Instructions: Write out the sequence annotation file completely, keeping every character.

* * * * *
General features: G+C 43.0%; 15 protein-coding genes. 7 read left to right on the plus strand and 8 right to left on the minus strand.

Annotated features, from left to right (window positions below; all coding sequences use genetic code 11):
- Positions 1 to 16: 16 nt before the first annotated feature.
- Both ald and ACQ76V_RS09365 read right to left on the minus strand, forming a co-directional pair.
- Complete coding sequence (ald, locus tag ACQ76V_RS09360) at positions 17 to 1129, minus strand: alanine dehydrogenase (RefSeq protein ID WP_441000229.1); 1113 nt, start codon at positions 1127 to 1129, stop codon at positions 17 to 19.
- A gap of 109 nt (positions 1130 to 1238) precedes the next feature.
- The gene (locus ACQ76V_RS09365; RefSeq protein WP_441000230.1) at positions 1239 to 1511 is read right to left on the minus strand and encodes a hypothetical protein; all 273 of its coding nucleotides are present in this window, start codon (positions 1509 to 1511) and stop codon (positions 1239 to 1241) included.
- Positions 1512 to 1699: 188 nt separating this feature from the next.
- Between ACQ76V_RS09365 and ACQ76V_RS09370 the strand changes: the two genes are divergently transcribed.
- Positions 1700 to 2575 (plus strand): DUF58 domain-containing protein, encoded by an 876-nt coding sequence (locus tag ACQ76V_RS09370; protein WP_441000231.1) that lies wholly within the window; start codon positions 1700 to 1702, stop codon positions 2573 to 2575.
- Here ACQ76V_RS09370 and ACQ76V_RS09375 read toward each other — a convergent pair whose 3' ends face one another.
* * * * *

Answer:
General features: G+C 43.0%; 15 protein-coding genes. 7 read left to right on the plus strand and 8 right to left on the minus strand.

Annotated features, from left to right (window positions below; all coding sequences use genetic code 11):
- Positions 1 to 16: 16 nt before the first annotated feature.
- Both ald and ACQ76V_RS09365 read right to left on the minus strand, forming a co-directional pair.
- Complete coding sequence (ald, locus tag ACQ76V_RS09360) at positions 17 to 1129, minus strand: alanine dehydrogenase (RefSeq protein ID WP_441000229.1); 1113 nt, start codon at positions 1127 to 1129, stop codon at positions 17 to 19.
- A gap of 109 nt (positions 1130 to 1238) precedes the next feature.
- The gene (locus ACQ76V_RS09365; RefSeq protein WP_441000230.1) at positions 1239 to 1511 is read right to left on the minus strand and encodes a hypothetical protein; all 273 of its coding nucleotides are present in this window, start codon (positions 1509 to 1511) and stop codon (positions 1239 to 1241) included.
- Positions 1512 to 1699: 188 nt separating this feature from the next.
- Between ACQ76V_RS09365 and ACQ76V_RS09370 the strand changes: the two genes are divergently transcribed.
- Positions 1700 to 2575 (plus strand): DUF58 domain-containing protein, encoded by an 876-nt coding sequence (locus tag ACQ76V_RS09370; protein WP_441000231.1) that lies wholly within the window; start codon positions 1700 to 1702, stop codon positions 2573 to 2575.
- Here ACQ76V_RS09370 and ACQ76V_RS09375 read toward each other — a convergent pair whose 3' ends face one another.